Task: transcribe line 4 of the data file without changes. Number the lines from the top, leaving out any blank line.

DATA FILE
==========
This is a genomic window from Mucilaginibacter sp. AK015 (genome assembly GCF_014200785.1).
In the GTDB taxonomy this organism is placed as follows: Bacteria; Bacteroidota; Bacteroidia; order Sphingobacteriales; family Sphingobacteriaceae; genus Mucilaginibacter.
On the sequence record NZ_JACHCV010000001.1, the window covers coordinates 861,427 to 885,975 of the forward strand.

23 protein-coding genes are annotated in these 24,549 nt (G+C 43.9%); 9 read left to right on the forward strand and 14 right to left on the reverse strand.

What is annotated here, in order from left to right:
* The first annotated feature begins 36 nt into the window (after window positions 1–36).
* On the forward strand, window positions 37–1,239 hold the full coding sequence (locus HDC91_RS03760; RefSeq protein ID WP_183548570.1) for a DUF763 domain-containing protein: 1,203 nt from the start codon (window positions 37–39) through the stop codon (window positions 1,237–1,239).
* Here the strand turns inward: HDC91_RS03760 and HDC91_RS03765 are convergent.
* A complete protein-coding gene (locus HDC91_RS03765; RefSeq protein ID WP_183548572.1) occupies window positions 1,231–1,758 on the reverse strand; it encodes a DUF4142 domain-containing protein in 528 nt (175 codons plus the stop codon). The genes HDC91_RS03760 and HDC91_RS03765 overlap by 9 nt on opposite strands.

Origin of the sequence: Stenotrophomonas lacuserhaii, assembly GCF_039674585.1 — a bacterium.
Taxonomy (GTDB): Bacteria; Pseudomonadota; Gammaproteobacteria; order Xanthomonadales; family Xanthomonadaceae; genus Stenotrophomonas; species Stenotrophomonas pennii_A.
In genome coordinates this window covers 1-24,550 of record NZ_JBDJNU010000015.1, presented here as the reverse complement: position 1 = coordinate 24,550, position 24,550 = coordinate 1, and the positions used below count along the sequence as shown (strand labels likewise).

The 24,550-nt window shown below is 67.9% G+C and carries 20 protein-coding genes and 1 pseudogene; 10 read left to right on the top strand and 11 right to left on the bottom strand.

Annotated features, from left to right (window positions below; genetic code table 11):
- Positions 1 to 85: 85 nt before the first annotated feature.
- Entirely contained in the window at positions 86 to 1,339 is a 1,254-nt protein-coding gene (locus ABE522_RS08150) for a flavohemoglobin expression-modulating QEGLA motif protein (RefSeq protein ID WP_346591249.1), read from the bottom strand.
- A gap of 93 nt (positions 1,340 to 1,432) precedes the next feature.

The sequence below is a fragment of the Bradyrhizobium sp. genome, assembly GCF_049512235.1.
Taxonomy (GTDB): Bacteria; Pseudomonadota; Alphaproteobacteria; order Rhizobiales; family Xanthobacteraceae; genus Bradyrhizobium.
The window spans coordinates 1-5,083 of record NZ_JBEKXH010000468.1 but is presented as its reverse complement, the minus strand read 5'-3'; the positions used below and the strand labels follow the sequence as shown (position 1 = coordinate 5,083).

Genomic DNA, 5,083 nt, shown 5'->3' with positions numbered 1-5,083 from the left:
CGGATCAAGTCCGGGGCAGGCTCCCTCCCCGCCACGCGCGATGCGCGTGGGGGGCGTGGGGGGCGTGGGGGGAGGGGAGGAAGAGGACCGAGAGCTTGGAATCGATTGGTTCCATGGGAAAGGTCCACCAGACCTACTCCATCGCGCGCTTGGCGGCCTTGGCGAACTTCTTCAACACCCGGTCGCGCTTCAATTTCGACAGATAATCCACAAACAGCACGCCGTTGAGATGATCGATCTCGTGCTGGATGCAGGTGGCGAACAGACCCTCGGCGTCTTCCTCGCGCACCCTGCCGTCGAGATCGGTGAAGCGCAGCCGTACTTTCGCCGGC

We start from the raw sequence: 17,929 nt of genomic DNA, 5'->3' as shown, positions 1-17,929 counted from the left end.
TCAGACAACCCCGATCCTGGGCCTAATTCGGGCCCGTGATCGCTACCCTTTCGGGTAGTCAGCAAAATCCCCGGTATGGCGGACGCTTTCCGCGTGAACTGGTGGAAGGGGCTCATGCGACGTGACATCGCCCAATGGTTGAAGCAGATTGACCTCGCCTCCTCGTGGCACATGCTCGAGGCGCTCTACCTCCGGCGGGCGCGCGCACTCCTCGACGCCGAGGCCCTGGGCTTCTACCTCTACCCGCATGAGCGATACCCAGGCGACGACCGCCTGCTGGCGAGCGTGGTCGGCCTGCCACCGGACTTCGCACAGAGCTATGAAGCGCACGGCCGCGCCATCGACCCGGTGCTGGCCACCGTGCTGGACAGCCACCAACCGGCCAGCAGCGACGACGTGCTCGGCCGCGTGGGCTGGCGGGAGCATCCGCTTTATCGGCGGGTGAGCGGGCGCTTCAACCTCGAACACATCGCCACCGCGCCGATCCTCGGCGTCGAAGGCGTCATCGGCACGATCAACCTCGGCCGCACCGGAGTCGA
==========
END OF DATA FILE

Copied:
23 protein-coding genes are annotated in these 24,549 nt (G+C 43.9%); 9 read left to right on the forward strand and 14 right to left on the reverse strand.